So the team are not sure about whether to readmit Mr Khan into intensive care.  Now why would they be in two minds about that Andrew?

 

Hartle

It’s important to remember what intensive care is there to do.  It’s there to keep people alive long enough to get better, it keeps a patient alive long enough for a treatment to work and that patient’s got to have the physical strength and reserve to recover.

 

Bakewell

But we all feel, don’t we, that intensive care is the best treatment that you can get, so why not keep trying it?

 

Hartle

Because ultimately it’s not going to work.  When you admit someone to intensive care you’ve got to decide what am I trying to achieve.  If you’re trying to achieve just delaying someone’s dying or keeping their heart beating then almost everybody would be readmitted to intensive care.  But if instead you’ve got a definite goal that you want to make somebody better than they are, that they will recover and how much recovery you expect that’s when it becomes much more difficult.

 

Bakewell

Ayesha, what do you make of this dilemma?  It seems to me that speaking as it were from a family point of view you look to intensive care as your perpetual last hope, is that wrong, are we looking for miracles to happen?

 

Ahmed

I do not think it’s wrong, I think part of the medical culture in our contemporary society we have the very strong embedded notions about the successes with medicine now and it does seem sometimes that miracles can occur.  So I don’t think it’s wrong that the perceptions that the family can have in this case can easily be traced.

 

Bakewell

So families can be overoptimistic can they Andrew?

 

Hartle

They can.  It’s also important to remember that intensive care isn’t a neutral act at all, almost everything we do carries significant harms as well as benefits.  So, for example, if someone isn’t able to breathe for themselves we can connect them to a ventilator but that very act of ventilation damages lungs – the breathing tubes, the big drips we put in bypass all the body’s natural immune defences which makes further infections much, much more likely.  So when we’re making the decision about whether the benefits of intensive care are outweighed by the harms we’ve got to consider we actually might make somebody worse.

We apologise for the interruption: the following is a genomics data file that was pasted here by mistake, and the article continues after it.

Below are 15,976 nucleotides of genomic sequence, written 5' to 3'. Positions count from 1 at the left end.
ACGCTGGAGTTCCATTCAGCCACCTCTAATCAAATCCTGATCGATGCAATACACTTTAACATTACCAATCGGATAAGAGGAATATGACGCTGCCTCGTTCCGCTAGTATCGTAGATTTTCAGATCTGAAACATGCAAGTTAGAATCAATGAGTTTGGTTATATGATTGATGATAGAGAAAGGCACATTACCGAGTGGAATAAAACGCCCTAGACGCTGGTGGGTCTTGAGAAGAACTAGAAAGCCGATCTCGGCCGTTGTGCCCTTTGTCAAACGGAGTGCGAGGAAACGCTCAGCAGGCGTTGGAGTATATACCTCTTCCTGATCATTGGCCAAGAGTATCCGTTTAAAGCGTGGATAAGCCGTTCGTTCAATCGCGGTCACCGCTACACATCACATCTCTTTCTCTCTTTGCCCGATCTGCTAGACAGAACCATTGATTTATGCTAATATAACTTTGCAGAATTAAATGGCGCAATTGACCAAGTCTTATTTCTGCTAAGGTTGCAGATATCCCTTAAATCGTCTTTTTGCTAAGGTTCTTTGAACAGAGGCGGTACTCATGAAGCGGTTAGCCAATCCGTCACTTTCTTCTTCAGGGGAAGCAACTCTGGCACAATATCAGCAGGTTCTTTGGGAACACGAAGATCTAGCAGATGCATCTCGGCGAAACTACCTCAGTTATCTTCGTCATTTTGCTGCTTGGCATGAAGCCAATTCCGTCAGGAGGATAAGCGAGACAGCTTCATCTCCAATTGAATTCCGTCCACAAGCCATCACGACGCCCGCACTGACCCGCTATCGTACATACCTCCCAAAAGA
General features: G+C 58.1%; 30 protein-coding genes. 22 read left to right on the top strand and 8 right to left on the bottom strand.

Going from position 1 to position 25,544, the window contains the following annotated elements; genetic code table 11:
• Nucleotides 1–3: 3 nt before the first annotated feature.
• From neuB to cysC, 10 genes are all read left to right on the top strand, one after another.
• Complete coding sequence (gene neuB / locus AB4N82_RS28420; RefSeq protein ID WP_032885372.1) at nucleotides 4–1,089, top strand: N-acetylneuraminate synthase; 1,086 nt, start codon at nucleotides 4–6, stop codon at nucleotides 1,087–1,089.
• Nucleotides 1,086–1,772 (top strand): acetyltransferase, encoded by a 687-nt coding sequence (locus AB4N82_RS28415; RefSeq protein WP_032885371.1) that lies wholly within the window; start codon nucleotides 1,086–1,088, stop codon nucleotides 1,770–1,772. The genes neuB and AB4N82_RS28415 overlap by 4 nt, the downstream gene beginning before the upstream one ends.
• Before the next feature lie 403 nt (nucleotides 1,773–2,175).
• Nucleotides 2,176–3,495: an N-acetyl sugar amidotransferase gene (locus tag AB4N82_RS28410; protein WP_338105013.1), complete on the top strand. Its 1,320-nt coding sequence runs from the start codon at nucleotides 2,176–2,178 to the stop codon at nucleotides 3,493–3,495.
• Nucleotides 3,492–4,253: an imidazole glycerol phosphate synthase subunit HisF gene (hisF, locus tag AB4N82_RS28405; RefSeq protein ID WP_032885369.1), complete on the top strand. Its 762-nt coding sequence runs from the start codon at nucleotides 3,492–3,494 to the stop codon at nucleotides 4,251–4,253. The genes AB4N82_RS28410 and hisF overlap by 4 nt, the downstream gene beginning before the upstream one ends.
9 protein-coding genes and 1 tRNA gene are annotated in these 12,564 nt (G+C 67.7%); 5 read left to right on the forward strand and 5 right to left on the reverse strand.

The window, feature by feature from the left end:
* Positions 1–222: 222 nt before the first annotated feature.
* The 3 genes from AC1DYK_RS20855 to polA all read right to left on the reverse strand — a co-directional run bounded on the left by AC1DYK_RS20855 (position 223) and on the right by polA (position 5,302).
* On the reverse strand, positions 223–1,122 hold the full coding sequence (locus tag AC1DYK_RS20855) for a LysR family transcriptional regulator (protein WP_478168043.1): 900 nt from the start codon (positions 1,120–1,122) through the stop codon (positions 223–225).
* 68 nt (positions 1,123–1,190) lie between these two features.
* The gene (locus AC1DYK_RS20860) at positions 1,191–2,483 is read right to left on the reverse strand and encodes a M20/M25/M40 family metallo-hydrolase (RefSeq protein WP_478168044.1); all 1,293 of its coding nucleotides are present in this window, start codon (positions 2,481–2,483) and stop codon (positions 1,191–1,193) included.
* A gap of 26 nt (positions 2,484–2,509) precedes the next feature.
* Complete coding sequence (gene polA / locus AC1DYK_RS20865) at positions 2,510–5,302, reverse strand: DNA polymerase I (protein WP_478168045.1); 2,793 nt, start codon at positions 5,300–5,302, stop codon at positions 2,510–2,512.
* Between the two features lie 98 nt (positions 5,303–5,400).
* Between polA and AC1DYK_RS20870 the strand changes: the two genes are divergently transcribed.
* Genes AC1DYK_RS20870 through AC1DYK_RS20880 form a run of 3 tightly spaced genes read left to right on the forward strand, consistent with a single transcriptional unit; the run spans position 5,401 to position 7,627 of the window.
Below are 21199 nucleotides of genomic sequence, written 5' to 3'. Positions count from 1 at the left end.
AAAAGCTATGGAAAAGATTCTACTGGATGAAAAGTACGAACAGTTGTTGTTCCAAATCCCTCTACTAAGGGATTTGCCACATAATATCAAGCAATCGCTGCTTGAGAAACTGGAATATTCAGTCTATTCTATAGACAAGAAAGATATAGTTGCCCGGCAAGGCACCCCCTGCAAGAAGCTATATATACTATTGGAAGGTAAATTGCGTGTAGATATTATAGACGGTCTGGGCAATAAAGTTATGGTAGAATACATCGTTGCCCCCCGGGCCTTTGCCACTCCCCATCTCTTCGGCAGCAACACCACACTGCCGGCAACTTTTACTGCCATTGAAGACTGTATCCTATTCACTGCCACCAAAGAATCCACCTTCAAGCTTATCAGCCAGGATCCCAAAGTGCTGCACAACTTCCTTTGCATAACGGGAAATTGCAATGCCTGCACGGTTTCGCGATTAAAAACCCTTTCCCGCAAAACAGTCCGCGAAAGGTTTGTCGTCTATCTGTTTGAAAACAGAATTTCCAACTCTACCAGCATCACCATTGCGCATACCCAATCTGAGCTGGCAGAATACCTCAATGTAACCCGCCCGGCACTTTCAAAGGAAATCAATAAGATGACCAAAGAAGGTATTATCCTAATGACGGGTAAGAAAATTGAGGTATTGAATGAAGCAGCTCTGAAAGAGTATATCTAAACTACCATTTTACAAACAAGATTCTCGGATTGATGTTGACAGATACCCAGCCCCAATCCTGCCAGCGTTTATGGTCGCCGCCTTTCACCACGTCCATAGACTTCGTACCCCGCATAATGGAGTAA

Bakewell

Well let’s consider Mr Khan’s situation because the team expected him to be in intensive care for about 10 days, he’s obviously stayed much longer now does this indicate that he’s dying Ayesha?

 

Ahmed

It is very difficult to decide when somebody is dying, dying can be interpreted in very many different ways – a biological way of dying, or a spiritual form of dying.  The family and the doctors may have different ideas about why dying means.  And also a little bit of benefit might be interpreted as more of a sign of hope than the doctors might actually believe it to be.

 

Bakewell

So how does the medical team know if someone is dying?  Andrew Hartle.

 

Hartle

Well sometimes it’s very obvious, if someone is acutely dying and their heart starts failing and their lungs are failing and they’re no longer responding to treatment.  But sadly in cases like Mr Khan’s, so people with prolonged intensive care stays, recognising a point when someone stops getting better can be quite difficult to identify and sometimes we only identify it with hindsight.

 

Bakewell

Well let’s continue with the story then.

 

It’s spring the following year.  Mr Khan is on a ward having spent six months in hospital – five of those in intensive care.  He develops another lung infection and the team consider whether to readmit him there for a third time.  He’s not critically unwell ….a short stay in intensive care could be all he needs.  The matron.

 

Matron

Much as there were discussions initially about whether or not we should readmit him to the intensive care unit it was felt that possibly a few days of intensive therapy might just improve his position so that we could get him back to the ward and he could carry on with his rehabilitation.

 

Bakewell

But things don’t go according to plan. After a few days Mr Khan starts to deteriorate dramatically and he’s in multi-organ failure again.  He is sedated, and put back on the machines that support his organs.

 

Consultant

You can have one relapse back into intensive care but when you have a second relapse and the same problems have occurred and you can have almost no muscle left in your body, so you can’t breathe and you can’t support yourself, I think that’s when doctors feel that there is very little chance of recovery.

 

Bakewell

The doctor talks to Mr Khan’s relatives.